CAPE TOWN – South Africans can avoid any further tightening of their purse strings, according to RE/MAX Regional Director and chief executive Adrian Goslett, who was commenting after the announcement by the Monetary Policy Committee (MPC) of 2018 that interest rates would remain unchanged.
The prime lending rate thus stays at 10 percent and the repo rate at 6.5 percent.
“While most financial analysts predict that we will end the year at a repo rate of 6.75 percent, the MPC wisely has chosen to keep interest rates unchanged for a few months longer which will allow consumers time to lower their debts before interest rates make their predicted climb.
“We applaud the MPC for not putting any further strain on the population’s income during a time of economic decline that has seen the country enter into a technical recession,” said Goslett.
The rand gained 1.86 percent against the US dollar in the lead up to interest rate decision. This follows Wednesday’s announcement of local inflation edging marginally lower year on year.
Corporate treasury manager at Peregrine Treasury Solutions, Bianca Botes, said: “The Governor highlighted that the economic battle of South Africa is mostly structural, which requires firm action by the government while monetary policy is most successful when addressing cyclical growth.
“Cabinet has also adopted the economic stimulus package proposed by President Ramaphosa. The president will shed light on the package during a public address on Friday.”
The MPC still warned that inflation rate was too close to the top end of the Reserve Bank’s 3 percent to 6 percent target range for 2018.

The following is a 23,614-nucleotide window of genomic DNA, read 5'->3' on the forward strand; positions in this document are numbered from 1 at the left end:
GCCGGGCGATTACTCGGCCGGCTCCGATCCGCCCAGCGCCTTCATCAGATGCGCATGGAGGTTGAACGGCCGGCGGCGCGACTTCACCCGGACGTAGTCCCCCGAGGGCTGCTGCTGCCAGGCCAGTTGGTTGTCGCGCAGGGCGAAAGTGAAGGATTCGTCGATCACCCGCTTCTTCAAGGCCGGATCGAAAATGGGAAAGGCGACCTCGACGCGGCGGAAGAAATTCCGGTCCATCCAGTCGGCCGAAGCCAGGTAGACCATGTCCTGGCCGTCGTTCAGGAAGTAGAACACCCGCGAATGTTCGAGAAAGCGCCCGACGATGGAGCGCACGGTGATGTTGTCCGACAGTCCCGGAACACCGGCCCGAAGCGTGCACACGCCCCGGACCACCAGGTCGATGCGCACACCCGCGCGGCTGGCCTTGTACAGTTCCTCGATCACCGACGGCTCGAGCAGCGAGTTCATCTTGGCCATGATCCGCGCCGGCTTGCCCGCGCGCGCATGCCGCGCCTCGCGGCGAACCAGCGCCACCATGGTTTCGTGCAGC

Goslett said the weak rand, low investor confidence and continued fuel price hikes were putting inflation levels under pressure. “Unless we experience a turn around that sees inflation rates lower over the course of the next few months and considering that the decision was not unanimous with three MPC members in support of a hike and only four in favour of the decision for this meeting, it is likely that the MPC will raise interest rates at the coming meeting in November this year.”
Goslett suggested that consumers do their best to avoid getting further into debt than they already are and to pay off their pre-existing debts as aggressively as possible now while interest rates remained stable.
“As difficult as it may be, consumers should practice financial discipline now more so than ever before. I would advise that homeowners make room in their budgets over the next few months in case interest rates climb, which would increase the instalments on their home loans just before the December holidays. However, if interest rates remain unchanged for the rest of the year, they will still be rewarded for their frugal living by having some money set aside for the Christmas season,” said Goslett.
– BUSINESS REPORT ONLINE